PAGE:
Baker Hughes to buy back stock, debt after Halliburton deal fails

Baker Hughes Halliburton deal opposed by US, European antitrust regulatorst

Baker Hughes

Baker Hughes plans to refinance a $2.5 billion credit facility which is set to expire in September.

May 2 (Reuters) – Baker Hughes Inc said it planned to buy back $1.5 billion of shares and $1 billion of debt, using the breakup fee it will receive following the collapse of its proposed buyout by fellow oilfield services provider Halliburton Inc.

The merger, valued at $35 billion when it was first announced in November 2014, would have created North America’s largest oilfield services company to take on global market leader Schlumberger Ltd.

The company will get $3.5 billion as part of the merger agreement, which the companies terminated on Sunday after opposition from U.S. and European antitrust regulators.

The U.S. Justice Department filed a lawsuit last month to stop the deal, arguing that it would leave only two dominant oilfield services companies.

Baker Hughes, which is focusing on the development of products that lower costs and maximize production for oil and gas producers, also said on Monday it planned to refinance a $2.5 billion credit facility, which expires in September 2016.

Well-automation-operator-300x169Well automation reduces costs, boosts production for Permian Basin operators. Systems start at $3,000 fully installed by Production Lift Technologies of Midland, Texas.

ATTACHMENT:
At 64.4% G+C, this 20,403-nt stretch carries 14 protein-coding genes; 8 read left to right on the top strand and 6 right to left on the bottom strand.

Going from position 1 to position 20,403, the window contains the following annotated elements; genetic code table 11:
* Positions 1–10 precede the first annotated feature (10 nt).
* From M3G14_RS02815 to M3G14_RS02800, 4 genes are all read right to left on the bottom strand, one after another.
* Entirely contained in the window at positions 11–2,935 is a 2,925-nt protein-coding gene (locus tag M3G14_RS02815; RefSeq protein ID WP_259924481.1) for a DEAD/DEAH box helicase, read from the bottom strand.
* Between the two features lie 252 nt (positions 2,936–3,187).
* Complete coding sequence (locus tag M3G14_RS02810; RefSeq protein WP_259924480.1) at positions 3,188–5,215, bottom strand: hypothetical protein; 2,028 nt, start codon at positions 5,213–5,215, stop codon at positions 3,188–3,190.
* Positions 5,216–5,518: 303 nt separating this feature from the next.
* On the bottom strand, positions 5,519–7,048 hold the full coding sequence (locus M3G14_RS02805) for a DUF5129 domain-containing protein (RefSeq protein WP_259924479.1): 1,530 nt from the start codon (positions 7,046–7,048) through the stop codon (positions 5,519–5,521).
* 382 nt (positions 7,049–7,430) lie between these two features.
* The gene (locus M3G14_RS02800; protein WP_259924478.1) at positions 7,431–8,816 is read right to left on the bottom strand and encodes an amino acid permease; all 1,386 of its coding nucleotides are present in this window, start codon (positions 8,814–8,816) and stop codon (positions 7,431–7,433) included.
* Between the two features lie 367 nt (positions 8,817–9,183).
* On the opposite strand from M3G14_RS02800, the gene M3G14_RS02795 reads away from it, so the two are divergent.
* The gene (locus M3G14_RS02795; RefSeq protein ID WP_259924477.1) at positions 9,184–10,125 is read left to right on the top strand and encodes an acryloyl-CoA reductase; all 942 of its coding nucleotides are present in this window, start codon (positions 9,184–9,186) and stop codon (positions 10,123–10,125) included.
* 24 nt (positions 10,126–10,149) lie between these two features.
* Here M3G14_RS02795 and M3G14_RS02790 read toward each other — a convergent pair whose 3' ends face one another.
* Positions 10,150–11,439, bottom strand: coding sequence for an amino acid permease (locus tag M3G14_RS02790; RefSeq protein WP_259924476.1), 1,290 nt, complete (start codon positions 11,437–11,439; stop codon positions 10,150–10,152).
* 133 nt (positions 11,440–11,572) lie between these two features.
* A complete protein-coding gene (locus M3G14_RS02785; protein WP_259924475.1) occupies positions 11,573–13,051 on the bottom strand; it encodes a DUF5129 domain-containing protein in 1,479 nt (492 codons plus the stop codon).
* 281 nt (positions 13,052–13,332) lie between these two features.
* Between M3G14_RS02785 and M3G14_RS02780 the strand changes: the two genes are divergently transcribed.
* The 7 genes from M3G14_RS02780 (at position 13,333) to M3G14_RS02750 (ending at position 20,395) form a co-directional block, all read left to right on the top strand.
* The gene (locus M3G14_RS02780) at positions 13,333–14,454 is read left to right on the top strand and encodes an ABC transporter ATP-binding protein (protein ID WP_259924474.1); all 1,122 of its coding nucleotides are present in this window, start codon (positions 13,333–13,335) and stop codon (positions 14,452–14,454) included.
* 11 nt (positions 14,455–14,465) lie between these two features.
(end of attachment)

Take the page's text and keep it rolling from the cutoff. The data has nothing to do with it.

The company said an initial phase of cost-cutting was expected to result in $500 million of annualized savings by the end of 2016.

In a separate regulatory filing on Monday, the company said it cut 2,000 more jobs in the first quarter, adding to the 18,000 cut worldwide last year. The company had about 43,000 employees as of Dec. 31.

Baker Hughes said last Wednesday it recorded “merger-retained” costs of $110 million, after tax, in the first quarter, leading to a bigger net loss for the period.

The Houston-based company also said then that it was limiting its exposure to the unprofitable onshore pressure pumping business in North America.

Halliburton, which will release its results on Tuesday, said on April 22 that revenue in the quarter slumped 40.4 percent.

Baker Hughes’s shares were down about 1.6 percent at $47.60 in premarket trading.

The company’s shares have fallen 25 percent since Halliburton first agreed to buy Baker Hughes in November 2014. Halliburton‘s shares have fallen more than 19 percent in the same period.

(Reporting by Amrutha Gayathri in Bengaluru; Editing by Shounak Dasgupta)

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